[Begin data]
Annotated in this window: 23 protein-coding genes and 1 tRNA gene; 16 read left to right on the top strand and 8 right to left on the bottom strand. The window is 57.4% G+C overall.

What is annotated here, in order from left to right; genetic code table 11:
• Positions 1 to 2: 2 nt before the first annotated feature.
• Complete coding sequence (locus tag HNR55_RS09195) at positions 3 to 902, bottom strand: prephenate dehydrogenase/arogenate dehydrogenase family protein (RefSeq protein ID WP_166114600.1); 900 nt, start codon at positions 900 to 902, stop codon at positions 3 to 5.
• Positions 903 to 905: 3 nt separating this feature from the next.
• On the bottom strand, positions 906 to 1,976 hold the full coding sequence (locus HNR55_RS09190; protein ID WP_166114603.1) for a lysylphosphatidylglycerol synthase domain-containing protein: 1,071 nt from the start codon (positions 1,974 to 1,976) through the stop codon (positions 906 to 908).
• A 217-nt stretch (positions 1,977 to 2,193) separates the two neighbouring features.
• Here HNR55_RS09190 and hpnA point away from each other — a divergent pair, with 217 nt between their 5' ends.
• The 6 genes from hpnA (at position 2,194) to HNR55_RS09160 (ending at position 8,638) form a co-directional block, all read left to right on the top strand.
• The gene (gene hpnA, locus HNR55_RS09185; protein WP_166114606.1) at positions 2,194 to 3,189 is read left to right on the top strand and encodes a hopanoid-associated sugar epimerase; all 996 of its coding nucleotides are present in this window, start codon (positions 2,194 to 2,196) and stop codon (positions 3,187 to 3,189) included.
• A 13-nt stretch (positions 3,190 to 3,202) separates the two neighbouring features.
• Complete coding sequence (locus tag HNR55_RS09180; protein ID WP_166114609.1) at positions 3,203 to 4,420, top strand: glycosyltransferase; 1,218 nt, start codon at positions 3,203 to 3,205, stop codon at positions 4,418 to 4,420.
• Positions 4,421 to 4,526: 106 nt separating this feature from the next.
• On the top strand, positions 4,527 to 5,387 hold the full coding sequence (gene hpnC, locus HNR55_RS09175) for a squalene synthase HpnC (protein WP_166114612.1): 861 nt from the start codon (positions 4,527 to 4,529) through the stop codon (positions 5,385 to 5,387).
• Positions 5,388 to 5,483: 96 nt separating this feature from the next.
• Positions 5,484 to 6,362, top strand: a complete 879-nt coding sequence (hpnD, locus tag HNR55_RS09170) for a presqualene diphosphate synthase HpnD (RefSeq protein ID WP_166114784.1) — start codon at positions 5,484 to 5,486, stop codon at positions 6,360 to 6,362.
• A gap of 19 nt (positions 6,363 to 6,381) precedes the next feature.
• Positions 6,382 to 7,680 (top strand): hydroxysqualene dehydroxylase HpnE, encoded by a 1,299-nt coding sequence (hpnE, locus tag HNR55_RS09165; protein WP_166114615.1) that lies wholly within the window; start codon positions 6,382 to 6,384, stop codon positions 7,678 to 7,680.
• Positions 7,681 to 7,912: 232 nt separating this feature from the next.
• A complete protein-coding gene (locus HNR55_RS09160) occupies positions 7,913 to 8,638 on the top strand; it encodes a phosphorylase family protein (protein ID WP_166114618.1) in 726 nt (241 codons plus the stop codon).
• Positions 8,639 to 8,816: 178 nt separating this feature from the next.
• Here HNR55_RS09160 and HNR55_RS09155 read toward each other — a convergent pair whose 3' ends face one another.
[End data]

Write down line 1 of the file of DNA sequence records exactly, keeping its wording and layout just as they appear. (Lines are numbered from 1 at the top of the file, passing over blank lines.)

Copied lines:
Annotated in this window: 23 protein-coding genes and 1 tRNA gene; 16 read left to right on the top strand and 8 right to left on the bottom strand. The window is 57.4% G+C overall.